it would have been extremely difficult to develop similar programs if fully qualified teachers had provided equivalent services.
The burden of recruiting, organizing, and maintaining a cadre of student therapists requires commensurate management skills and sometimes requires time and personal funds from parents. Many families find it difficult to achieve their goals in terms of intensity of treatment because of the complexities of dealing with student-therapist schedules and attrition (Smith et al., 2000). How to maintain an existing pool of paraprofessionals and how to better integrate the transmission to them of training and knowledge, and how to maintain the balance between stability that should be available in school and center-based systems and the flexibility possible in some home-based and integrated programs are important questions.
Significant questions include: Who are the professionals who can be counted upon to provide assistance? Where are such professionals prepared, and who is doing the preparation? As for curriculum and intervention strategies, there are diverse opinions.
One controversy is whether to train specialists for children with autistic spectrum disorders (these specialists may come from a range of backgrounds and are generalists across disciplines within this specialty), or to consider autistic spectrum disorders a unique topic within discipline-specific training (e.g., training of speech and language pathologists or psychologists). Models of both approaches are available: the TEACCH program is an example of the generalist model (Marcus et al., 2000), and the Denver Model (Rogers et al., 2000) is an example of building on separate, but integrated, interdisciplinary approaches (see Chapter 12). Similarly, advocacy groups such as the Autism Society of America and state parents’ and educational programs provide broad-based educational opportunities, while professional organizations (e.g., American Speech and Hearing Association) provide information that is more targeted to particular professions. The two models should be considered complementary.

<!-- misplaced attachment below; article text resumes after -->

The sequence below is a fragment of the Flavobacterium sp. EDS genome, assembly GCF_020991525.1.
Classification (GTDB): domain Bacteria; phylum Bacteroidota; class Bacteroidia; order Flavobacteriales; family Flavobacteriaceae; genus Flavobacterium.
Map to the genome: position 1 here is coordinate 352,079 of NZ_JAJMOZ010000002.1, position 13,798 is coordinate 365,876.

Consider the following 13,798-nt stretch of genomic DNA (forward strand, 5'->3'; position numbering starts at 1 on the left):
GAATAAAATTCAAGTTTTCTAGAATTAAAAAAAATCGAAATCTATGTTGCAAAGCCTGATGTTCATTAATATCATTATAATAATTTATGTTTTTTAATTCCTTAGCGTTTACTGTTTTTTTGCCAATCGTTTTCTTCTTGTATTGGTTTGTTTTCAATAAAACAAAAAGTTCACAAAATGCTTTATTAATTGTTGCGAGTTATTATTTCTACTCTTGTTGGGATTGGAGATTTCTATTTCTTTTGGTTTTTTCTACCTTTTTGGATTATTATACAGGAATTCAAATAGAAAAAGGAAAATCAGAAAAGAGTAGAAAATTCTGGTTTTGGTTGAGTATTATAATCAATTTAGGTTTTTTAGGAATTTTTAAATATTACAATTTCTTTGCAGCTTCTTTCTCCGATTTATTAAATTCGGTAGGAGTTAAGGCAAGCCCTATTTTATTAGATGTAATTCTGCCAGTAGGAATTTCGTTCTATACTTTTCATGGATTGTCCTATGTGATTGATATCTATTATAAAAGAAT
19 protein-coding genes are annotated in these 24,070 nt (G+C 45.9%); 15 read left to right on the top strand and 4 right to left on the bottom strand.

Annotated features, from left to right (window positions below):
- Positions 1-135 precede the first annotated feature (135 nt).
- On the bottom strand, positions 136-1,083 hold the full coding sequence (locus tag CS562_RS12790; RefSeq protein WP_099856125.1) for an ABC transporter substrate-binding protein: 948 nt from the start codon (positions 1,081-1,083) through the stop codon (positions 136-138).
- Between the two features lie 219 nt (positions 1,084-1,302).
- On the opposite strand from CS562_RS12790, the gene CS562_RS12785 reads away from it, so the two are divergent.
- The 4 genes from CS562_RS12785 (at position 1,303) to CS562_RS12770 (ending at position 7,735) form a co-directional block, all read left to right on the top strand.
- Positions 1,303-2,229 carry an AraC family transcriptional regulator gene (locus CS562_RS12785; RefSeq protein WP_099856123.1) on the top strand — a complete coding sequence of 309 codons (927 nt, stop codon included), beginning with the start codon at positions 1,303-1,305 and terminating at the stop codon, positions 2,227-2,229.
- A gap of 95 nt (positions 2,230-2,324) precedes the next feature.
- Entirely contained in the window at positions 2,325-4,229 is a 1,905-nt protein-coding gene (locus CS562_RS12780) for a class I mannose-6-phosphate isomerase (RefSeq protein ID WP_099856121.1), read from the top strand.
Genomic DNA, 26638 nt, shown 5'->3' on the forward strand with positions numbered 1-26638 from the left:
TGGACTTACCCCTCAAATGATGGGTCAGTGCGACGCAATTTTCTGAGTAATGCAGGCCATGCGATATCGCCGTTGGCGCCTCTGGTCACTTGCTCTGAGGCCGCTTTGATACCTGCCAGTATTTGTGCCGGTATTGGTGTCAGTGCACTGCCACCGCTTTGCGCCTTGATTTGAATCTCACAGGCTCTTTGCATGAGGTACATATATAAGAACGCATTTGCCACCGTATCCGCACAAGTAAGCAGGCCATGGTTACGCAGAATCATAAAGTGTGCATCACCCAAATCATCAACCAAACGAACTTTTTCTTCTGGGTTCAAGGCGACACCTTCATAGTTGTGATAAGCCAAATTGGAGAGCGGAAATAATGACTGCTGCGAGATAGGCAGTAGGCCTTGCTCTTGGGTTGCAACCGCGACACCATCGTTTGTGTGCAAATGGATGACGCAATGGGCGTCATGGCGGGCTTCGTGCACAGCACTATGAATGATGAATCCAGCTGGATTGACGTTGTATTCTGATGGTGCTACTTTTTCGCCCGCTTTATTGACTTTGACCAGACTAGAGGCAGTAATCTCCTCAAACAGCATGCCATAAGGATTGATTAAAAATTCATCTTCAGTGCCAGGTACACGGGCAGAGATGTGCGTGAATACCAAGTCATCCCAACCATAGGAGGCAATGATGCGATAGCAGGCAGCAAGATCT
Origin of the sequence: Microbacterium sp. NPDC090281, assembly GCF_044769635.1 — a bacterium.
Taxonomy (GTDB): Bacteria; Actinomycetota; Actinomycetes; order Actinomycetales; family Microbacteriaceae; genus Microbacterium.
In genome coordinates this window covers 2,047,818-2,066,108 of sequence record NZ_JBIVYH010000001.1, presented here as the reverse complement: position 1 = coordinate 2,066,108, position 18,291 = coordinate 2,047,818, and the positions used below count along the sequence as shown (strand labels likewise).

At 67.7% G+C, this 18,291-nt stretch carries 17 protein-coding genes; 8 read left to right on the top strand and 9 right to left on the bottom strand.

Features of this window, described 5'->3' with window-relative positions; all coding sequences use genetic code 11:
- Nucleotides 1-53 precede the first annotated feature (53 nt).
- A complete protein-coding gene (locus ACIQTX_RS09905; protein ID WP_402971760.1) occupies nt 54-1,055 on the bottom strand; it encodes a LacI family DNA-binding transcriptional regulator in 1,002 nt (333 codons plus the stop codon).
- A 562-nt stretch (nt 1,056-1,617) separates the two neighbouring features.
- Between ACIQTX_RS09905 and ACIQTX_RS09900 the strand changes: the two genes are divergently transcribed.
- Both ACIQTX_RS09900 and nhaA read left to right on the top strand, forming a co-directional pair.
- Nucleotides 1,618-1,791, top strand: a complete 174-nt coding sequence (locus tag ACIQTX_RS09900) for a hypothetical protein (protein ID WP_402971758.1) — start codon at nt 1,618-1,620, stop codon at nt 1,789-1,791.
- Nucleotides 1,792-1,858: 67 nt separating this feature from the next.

The content of training programs reflects the diversity of approaches in the field of autism. There is little research comparing the relative effectiveness of personnel preparation models. Some programs have a specific philosophy and approach (e.g., UCLA, LEAP, TEACCH; see Chapter 12); others present more eclectic points of view. Some programs have extensive databases of specific activities (see McClannahan and